Dry eye seems to be the most important symptom that reduces visual quality of life (QoL) and worsens headache impact in patients who experience migraines. That finding emerged from a cross-sectional study conducted at the University of Utah in Salt Lake City.1
“We knew from previous research that patients with chronic migraine have reductions in visual QoL that can be as substantial as those reported for neuro-ophthalmic diseases such as multiple sclerosis with optic neuritis and idiopathic intracranial hypertension,” said neurologist Seniha Ozudogru, MD. Coauthor and neuro-ophthalmologist Kathleen B. Digre, MD, added, “The purpose of this investigation was to attempt to determine which ocular symptom(s) were driving the observed reductions in visual QoL.”
Methods. Patients were recruited from the Headache Clinic and General Neurology Clinic in Salt Lake City. They completed several validated questionnaires, including the NEI visual functioning questionnaire-25 (VFQ-25), the headache impact test (HIT-6), the visual aura rating scale (VARS), the ocular surface disease index (OSDI), and the Utah photophobia symptom impact scale (UPSIS-17).
Results. Of the 62 patients who completed all questionnaires, 17 had episodic migraine and 45 had chronic migraine. Twenty-three patients experienced aura.
The most striking correlations were observed between VFQ-25 and the OSDI (‒0.678; p < .001), between the HIT-6 and UPSIS-17 (0.489: p < .001), and between the HIT-6 and OSDI (0.453; p < .001). The strongest of these correlations was between VFQ-25 and OSDI, indicating that as symptoms of dry eye increase, visual QoL also worsens.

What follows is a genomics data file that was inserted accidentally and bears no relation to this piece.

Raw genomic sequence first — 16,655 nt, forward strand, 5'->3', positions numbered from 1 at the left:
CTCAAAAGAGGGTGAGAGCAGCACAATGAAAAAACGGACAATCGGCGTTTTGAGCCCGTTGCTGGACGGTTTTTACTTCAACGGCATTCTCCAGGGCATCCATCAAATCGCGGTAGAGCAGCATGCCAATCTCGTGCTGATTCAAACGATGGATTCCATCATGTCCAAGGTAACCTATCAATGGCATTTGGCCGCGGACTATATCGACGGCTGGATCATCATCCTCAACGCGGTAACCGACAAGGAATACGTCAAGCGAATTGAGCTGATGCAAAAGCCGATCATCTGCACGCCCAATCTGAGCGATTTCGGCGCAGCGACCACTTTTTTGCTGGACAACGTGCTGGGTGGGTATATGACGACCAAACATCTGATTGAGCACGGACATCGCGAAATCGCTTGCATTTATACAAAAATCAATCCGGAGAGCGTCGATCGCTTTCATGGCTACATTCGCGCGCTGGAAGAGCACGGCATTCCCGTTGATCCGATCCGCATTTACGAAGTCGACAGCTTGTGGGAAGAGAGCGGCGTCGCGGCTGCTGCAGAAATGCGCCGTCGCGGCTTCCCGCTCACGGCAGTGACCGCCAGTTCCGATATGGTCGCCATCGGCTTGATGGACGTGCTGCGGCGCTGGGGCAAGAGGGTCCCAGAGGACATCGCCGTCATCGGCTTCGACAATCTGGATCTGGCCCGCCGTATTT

Among the ocular symptoms tested, dry eye seemed to be the only symptom that correlated with reductions in visual QoL in migraine patients. Also, the statistically significant correlation between HIT-6 and OSDI supports the researchers’ hypothesis that dry eye symptoms may be both a significant and underappreciated problem for migraine patients. Photophobia had a modest influence on headache impact.
A form of allodynia? The researchers speculated that dry eye symptoms in migraine may be a form of allodynia, pain from usually painless stimulation, a well-known feature of chronic migraine. Their hope is that future investigations will help determine if dry eye treatments are helpful—and, if so, will pinpoint those treatments that are the most effective.
1 Ozudogru S et al. Headache. 2019;59(10);1714-1721.
Relevant financial disclosures—Drs. Digre and Ozudogru: None.
For full disclosures and the disclosure key, see below.
Full Financial Disclosures
Dr. Bharti None.
Dr. Binenbaum Luminopia: C,O; NEI: S; Natus Medical: L; X Biomedical: O,P.
Dr. Digre None.
Dr. Ozudogru None.
Dr. Yoon Alcon: C,L; Allergan: C,L,S; Bayer Pharmaceuticals: C,L,S; Boehringer Ingelheim: C.
||Consultant fee, paid advisory boards, or fees for attending a meeting.
||Employed by a commercial company.
||Lecture fees or honoraria, travel fees or reimbursements when speaking at the invitation of a commercial company.
||Equity ownership/stock options in publicly or privately traded firms, excluding mutual funds.
||Patents and/or royalties for intellectual property.
||Grant support or other financial support to the investigator from all sources, including research support from government agencies (e.g., NIH), foundations, device manufacturers, and/or pharmaceutical companies.
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